Its prey kept eye contact.
The bear couldn't detect any fear in this small two-legged creature, one that moved sideways and even slightly forward, but never backpedaled.
The enormous animal was only a few yards from its next meal when the figure threw the blood-scented sack. The hunter moved its head to easily dodge the bundle, which sailed harmlessly by. Striking the hard packed snow, the bag's drawstring broke, and the sack opened to allow a strong odor to stream out. The bear's front paw swiped at the cloth covering, and its sharp claws easily ripped through the flimsy material.
The now destroyed sack offered up its contents of a severed body: torso, arms, legs and a mutilated head.
The bear was too engrossed with its new meal to see the figure fleeing to safety across the snowy landscape.
Chapter Two"Yes, I am concerned. It's been a week since he was last seen." Amak, the village's elected mayor, defacto law enforcement officer, part-time toy manufacturer, and unsuccessful labor organizer, was an unexpected visitor to Knute Brulog's home.
"Maybe Norved just took off," Mr. Brulog replied.
Trying to fight the cold, Amak paused to rub his hands together. "No, Knute. We searched his home, and he seemed to have left all his belongings in place. He even had food set aside for an evening meal."
Like most of the villagers, Knute was only slightly concerned. This time of year, it was common for someone to suddenly decide to abandon the village and return to their birthplace.
"Anyway," Amak said, "I'm just going around again, asking everyone if they remember anything that might shed a light on Norved's disappearance." He paused and glanced at Mrs. Brulog who was busy preparing the food. He hoped for an invitation to share the morning's meal, but none was voiced. Disappointed, he walked to the door and continued, "I'm sure he'll turn up sooner or later."
A blast of frigid air greeted Amak when he opened the door. He hesitated at the opening, not wishing to leave the warmth of the house, but, realizing he must, he stepped into the cold.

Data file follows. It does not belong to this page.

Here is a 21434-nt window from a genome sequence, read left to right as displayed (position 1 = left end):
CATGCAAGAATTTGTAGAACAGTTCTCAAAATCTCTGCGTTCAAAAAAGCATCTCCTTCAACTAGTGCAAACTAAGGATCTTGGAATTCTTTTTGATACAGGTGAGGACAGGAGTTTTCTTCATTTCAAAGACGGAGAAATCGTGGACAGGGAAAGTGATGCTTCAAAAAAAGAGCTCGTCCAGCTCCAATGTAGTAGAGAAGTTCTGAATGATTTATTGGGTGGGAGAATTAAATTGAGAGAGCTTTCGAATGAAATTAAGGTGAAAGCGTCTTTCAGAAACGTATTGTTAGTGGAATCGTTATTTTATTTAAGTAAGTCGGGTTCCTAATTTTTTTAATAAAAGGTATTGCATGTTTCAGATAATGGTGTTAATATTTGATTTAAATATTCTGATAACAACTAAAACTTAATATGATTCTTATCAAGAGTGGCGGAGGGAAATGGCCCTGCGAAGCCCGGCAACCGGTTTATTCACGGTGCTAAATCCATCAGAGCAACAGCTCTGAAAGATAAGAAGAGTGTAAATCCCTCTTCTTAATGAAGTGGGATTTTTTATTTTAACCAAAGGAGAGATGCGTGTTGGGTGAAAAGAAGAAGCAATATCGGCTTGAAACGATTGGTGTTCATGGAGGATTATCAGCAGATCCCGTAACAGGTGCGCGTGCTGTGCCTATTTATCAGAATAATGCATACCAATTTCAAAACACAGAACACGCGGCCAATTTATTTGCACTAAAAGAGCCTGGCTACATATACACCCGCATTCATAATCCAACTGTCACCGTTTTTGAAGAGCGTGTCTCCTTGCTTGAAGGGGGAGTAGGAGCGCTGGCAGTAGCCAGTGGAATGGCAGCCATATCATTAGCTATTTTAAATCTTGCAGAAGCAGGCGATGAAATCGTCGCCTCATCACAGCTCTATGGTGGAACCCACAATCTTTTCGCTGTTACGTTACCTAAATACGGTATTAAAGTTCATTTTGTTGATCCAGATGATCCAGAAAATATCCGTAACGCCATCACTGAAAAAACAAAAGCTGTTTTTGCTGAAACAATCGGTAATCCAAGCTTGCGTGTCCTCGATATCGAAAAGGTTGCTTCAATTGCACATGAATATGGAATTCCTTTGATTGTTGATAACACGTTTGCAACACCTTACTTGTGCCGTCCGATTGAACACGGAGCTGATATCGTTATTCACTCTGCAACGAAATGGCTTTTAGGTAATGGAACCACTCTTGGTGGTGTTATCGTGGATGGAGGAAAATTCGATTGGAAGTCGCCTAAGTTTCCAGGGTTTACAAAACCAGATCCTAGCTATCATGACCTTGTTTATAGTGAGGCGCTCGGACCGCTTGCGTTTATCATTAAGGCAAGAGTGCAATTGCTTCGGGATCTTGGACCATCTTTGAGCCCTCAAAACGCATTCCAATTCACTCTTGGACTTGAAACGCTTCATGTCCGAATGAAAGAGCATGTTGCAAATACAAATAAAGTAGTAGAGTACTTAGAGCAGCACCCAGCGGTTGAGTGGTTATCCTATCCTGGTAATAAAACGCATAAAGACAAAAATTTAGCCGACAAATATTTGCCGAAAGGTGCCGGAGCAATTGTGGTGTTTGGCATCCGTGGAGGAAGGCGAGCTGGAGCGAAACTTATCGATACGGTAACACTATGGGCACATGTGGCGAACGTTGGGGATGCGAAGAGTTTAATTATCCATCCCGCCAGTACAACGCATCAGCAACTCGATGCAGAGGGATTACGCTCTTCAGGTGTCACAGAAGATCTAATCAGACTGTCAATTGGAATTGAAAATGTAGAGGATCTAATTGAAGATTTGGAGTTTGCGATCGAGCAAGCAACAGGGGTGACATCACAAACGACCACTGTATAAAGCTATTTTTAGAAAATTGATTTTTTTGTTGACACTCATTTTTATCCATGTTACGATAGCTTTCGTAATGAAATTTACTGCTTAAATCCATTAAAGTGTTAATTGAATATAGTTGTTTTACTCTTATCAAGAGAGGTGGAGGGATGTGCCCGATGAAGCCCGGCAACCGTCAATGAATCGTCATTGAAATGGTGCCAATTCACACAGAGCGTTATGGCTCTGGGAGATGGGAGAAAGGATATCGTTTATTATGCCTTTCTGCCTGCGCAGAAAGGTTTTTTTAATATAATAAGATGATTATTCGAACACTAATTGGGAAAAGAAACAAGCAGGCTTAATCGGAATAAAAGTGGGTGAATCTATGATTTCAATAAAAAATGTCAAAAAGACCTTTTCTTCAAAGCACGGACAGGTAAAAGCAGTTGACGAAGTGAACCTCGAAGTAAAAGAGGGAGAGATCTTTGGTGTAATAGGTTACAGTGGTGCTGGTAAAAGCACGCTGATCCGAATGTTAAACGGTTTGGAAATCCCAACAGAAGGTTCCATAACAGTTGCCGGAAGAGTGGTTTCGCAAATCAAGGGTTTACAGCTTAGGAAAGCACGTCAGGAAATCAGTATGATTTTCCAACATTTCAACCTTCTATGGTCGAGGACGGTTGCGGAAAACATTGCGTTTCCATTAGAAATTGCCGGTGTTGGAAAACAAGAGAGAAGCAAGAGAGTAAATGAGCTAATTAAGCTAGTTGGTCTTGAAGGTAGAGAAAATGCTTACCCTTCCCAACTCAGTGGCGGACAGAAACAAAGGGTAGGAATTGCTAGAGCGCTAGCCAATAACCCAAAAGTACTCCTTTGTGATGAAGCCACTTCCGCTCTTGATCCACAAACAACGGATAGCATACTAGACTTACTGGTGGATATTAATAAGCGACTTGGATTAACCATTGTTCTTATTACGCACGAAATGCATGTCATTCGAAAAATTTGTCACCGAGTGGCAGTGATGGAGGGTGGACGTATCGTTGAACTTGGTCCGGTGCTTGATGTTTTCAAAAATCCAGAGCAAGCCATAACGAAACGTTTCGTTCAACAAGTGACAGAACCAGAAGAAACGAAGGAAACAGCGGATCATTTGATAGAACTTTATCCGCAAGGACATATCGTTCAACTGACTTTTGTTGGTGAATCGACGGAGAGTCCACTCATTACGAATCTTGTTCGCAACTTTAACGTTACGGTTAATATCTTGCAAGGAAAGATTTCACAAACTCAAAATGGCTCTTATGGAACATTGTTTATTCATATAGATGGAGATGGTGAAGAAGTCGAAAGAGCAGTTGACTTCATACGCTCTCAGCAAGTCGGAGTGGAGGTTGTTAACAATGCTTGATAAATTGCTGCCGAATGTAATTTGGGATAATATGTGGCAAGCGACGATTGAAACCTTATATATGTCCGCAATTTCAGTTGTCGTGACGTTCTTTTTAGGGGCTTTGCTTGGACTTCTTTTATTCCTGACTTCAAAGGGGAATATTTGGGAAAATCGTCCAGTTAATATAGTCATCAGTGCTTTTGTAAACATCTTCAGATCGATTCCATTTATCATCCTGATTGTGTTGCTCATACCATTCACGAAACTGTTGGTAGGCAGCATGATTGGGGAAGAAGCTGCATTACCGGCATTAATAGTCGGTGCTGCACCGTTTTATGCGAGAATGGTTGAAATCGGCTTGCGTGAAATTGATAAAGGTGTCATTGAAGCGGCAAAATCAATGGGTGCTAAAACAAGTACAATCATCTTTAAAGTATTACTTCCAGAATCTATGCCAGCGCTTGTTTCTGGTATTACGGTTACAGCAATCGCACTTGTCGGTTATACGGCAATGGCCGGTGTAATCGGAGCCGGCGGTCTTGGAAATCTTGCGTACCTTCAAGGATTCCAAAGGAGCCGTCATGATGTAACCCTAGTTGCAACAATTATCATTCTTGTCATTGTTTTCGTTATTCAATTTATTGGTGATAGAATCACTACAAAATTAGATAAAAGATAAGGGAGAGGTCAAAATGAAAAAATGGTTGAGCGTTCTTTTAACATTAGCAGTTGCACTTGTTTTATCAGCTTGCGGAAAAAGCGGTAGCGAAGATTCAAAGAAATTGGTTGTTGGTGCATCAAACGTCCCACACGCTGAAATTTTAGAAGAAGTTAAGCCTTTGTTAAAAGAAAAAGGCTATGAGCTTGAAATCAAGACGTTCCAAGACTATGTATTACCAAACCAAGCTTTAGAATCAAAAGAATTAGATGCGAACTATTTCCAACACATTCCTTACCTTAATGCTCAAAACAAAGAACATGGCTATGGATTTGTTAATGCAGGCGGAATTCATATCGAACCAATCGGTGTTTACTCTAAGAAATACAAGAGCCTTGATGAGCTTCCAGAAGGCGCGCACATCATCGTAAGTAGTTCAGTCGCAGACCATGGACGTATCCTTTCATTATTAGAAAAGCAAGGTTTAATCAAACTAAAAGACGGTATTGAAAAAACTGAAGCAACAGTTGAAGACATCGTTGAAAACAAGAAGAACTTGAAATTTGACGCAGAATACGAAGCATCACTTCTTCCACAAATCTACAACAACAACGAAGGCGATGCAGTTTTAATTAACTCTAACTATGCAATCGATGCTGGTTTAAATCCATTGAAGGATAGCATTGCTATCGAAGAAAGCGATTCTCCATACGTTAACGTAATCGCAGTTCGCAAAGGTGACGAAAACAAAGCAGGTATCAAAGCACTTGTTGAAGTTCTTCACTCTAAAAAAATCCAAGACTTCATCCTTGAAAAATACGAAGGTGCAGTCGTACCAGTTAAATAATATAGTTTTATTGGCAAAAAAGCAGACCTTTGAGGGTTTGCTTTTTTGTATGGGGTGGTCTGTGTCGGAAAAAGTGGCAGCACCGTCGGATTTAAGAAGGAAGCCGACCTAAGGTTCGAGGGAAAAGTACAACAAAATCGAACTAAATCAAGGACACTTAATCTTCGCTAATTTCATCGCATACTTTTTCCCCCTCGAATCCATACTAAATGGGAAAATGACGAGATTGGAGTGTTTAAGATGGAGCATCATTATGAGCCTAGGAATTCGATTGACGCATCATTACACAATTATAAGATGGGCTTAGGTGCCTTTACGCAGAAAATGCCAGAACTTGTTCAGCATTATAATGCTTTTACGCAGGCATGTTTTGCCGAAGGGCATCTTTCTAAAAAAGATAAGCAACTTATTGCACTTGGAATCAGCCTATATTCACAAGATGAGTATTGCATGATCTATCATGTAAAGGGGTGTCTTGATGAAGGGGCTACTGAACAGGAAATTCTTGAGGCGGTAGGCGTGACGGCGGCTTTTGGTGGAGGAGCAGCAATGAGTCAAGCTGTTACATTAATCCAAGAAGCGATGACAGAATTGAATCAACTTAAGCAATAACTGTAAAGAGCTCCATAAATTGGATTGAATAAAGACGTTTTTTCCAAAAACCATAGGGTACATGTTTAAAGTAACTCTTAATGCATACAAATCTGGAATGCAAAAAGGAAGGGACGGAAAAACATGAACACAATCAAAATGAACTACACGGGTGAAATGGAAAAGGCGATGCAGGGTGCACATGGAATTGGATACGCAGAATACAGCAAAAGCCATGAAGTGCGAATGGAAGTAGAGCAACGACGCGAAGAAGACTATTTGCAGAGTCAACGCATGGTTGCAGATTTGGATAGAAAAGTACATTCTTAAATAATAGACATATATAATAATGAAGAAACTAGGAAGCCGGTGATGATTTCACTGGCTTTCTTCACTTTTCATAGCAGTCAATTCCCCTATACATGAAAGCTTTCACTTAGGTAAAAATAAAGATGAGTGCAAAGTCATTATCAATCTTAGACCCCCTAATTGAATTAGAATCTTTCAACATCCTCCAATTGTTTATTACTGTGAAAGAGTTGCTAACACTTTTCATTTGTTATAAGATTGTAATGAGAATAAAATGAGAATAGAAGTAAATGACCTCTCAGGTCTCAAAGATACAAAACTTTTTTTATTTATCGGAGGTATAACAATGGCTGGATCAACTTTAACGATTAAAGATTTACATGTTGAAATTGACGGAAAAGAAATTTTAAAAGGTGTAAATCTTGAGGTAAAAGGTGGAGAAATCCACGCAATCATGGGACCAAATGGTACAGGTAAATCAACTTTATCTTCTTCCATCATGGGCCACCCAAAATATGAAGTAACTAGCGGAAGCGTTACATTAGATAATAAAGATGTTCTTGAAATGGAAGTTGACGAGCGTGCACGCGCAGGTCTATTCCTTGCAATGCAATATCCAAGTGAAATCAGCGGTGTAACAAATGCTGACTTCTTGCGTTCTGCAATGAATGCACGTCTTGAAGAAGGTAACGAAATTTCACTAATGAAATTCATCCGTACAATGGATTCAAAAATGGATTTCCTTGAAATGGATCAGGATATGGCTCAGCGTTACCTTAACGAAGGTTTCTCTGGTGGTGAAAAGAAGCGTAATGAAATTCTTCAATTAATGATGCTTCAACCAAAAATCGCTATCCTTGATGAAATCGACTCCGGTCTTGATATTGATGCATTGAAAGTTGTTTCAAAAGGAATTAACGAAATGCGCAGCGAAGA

Mrs. Brulog had added nothing to the conversation between her husband and Amak. She had silently stood by the sink readying and packing her husband's lunch, but as soon as the door closed, she spoke. "Isn't it odd that all of Norved's belongings were left behind? Do you think something bad has happened to him? I don't know; it doesn't sound right about him going missing. I just don't know."
Her husband seemed preoccupied and did not answer.
The day began the same as yesterday, dark and bitter cold, but Knute thought this day seemed a bit darker and a bit colder. The blackness was not going away and there would be no sun burning through. That great globe was vacationing on the other side of the earth and would not return for months.
The delicate crystals of frost united to create an opaque blanket on the window. Using the long, curved nail on his little sixth finger, he scraped a circle large enough to view the thermometer attached outside. The light from within the house passed through the circle and created a beam that illuminated the column of quivering mercury.
"Minus thirty-eight already. It's getting colder every day."
"Why complain?" his wife questioned. "You know as well as I do that last week's milder temperature was a fluke."
"The cold may be normal, but nobody says I have to like it. I'm the one who has to drag my tired body to the workshop every day, and when I arrive, there's no guarantee they'll have the heat turned up. I might as well be working outside."